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King County approves $34.6 million for Green River Valley flood preparations
From staff reports:
The King County Council has passed legislation approving $34.6 million in funding for flood preparation activities in the Green River Valley as requested by King County Executive Kurt Triplett in September.
The original funding request was aimed at preparing King County and local cities to mitigate or avoid long-term damage that could result from flooding caused by a damaged abutment at the Howard Hanson Dam. The U.S. Army Corps of Engineers owns and operates the dam, which is located 34 miles upstream from Auburn.
In the event of heavy rains, the Army Corps may not be able to hold back as much water behind the dam, potentially causing flooding in cities downstream and flood-related impacts throughout the Green River Valley.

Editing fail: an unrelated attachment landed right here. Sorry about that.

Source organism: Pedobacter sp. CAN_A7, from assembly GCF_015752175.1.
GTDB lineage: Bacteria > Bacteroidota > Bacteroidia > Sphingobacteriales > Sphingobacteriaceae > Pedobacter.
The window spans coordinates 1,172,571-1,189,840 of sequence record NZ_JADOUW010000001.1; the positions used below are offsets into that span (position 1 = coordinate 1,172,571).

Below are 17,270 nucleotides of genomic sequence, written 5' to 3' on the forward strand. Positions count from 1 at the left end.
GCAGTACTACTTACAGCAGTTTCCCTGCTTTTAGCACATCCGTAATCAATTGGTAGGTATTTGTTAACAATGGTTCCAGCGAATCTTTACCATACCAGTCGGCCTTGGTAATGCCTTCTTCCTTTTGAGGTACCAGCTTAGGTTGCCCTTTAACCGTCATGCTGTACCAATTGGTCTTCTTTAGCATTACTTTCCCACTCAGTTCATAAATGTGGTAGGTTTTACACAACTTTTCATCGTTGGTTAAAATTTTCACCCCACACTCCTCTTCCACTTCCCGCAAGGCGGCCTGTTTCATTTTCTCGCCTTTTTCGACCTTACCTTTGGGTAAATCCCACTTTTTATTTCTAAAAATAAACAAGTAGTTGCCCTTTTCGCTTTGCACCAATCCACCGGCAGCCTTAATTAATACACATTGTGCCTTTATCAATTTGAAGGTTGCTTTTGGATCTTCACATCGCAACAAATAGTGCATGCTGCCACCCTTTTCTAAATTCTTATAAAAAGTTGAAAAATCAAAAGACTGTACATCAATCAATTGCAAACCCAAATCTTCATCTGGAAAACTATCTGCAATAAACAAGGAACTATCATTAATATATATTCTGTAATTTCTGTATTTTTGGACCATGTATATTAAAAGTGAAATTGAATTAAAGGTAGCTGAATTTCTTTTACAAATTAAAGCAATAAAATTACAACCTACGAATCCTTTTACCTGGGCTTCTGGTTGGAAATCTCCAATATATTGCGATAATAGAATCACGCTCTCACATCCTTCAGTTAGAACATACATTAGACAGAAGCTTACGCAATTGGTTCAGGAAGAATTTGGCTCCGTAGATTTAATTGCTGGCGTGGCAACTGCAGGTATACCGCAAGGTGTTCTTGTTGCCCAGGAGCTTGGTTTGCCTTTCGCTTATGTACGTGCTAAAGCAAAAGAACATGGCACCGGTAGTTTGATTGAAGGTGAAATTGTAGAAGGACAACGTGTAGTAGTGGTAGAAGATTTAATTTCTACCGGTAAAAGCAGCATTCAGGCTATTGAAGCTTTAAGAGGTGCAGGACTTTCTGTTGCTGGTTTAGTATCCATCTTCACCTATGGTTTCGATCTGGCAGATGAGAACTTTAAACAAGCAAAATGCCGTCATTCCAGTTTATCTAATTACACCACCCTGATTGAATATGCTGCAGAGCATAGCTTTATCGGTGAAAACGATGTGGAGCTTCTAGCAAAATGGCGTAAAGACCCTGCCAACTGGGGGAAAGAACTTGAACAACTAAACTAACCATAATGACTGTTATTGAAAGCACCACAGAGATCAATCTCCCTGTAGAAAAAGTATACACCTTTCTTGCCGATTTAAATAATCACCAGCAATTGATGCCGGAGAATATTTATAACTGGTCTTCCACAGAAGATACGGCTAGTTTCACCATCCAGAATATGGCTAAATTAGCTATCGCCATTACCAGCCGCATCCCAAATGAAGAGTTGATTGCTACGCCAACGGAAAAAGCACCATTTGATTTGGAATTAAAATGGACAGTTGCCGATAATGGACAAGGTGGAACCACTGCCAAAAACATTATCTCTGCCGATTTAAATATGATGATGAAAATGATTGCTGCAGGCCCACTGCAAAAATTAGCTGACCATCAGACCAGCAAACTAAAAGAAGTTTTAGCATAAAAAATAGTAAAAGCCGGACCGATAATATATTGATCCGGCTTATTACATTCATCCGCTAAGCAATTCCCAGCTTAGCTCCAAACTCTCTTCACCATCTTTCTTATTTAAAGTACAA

A total of $7.4 million of wastewater treatment funds will help maintain operations at the South Treatment Plant during a flood. The remainder will be used to plan for and take steps to keep other regional services operating in the event of a flood.
Plans for evacuating up to 30,000 residents of the Green River Valley are complete, with work under way to shelter up to 5,000 evacuees for several weeks at a time, according to officials from King County agencies who earlier this month briefed the Metropolitan King County Council’s Committee of the Whole.
Heather Kelly, program manager for the King County Office of Emergency Management, said up to 30,000 residents of the Green River Valley could be displaced by flooding, with up to 10 to 20 percent of those needing sheltering. She said local cities in the potential flood path have said they can currently shelter only about 100 people, so the County’s focus is on establishing what she called “mega-shelters” that can house up to 5,000 evacuees for extended periods.
Among the regional facilities Kelly said the County has contacted are the Qwest Field Event Center, Tacoma Dome, Washington State Convention Center, and Port of Seattle’s Cruise Passenger Terminal.
Road signs designating evacuation routes from the potential flood zone are being fabricated now and could be ready for installation by the end of the month, according to the King County Department of Transportation. The county has worked with local cities to identify about 13 potential evacuation routes along 40 miles of roads in unincorporated King County.